Mordecai Kaplan: Founder of Reconstructionist Judaism

An examination of the philosophy of one of the twentieth century's most prominent Jewish thinkers, Mordecai Kaplan (1881-1983).

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Congenial to Kaplan was Conservatism's commitment to the scientific study of the Jewish past, its sympathy for Zionism, and its concern for the unity of the Jewish peo­ple. However, Kaplan eventually came to feel that the Conservative movement remained too closely bound by the traditional methods and contents of the halakhah [Jewish law] and was not adequately responding to new con­ditions and needs. (According to Kaplan, Jewish law is to be respected, but it has "a vote and not a veto," so that precedent must, at times, give way to deliberate enactment.) The solution of the present‑day confusion was a definition of Judaism as "an evolving religious civilization."

The practical side of Kaplan's position called for the re‑establishment of a network of all‑embracing, "organic" Jewish communities around the world that would ensure the self‑perpetuation of Jewish identity and fur­ther secular as well as religious components of the Jewish heritage (art, music, philanthropy, and so on). Membership should be strictly volun­tary, leadership would be democratically elected, and private religious beliefs would not be infringed upon, because diversity in modern Jewish life must be cherished. (Kaplan is a strong advocate of cultural and religious pluralism, and he maintains that American Jews should partici­pate fully and creatively in both Jewish and American civilizations.) To clarify the international status of Jewry, Kaplan proposed a world‑wide Jewish assembly that would adopt a formal covenant defining the Jews as a transnational people, the hub of which was Zion and the spokes the branches of the diaspora.

However, Kaplan is not a secularist: Religion, the concretization of the collective self‑consciousness of the group, is an essential dimen­sion of a civilization and a necessary component of an authentic and satisfying modern Jewishness. The religion of a group is manifested in “sancta," spiritual symbols such as persons, places, events, and writings, which inspire feelings of reverence, commemorate what the group feels is most valuable, provide continuity through the flux of history, and for­tify the collective conscience of a people. Kaplan felt a deep attachment to Jewish sancta and Jewish religious literature.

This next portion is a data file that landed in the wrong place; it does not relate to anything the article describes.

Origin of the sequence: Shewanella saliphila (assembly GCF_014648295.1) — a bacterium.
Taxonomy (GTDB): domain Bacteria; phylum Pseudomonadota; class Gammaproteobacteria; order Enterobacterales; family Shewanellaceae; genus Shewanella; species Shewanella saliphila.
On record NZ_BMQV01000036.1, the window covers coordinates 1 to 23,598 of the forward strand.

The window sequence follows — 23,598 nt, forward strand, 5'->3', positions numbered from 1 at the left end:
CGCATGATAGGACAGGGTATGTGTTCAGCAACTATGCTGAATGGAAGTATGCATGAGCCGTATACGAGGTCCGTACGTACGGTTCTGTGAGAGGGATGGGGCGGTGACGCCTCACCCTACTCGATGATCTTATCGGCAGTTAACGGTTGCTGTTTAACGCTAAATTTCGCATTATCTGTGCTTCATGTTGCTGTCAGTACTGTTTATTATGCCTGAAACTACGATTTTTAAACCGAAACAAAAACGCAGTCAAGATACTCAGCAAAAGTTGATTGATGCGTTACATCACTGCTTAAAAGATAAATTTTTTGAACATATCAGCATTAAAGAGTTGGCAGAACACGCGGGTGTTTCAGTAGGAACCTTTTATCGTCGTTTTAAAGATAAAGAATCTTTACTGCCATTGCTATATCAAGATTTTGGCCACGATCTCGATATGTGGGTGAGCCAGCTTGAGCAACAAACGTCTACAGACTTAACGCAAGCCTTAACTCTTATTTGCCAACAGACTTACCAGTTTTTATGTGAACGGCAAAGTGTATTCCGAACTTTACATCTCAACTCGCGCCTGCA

In order to hold the loy­alty of a new generation of Jews educated in scientific and democratic principles, however, the Jewish tradition must expunge authoritarianism, dogmatic claims of infallibility, and recourse to supernatural revelation. (By supernaturalism, Kaplan meant God as a substantive, anthropomorphic entity and miracles as the divine suspension of the laws of nature.) The most important personal function of religion is to answer the question, "What shall man believe and do in order to experience that life, despite the evil and suffering that mar it, is extremely worthwhile?" Religion is the pursuit of salvation, which Kaplan defines in a humanistic, this­-worldly way

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Robert M. Seltzer

Robert Seltzer is a Professor of History at Hunter College (CUNY).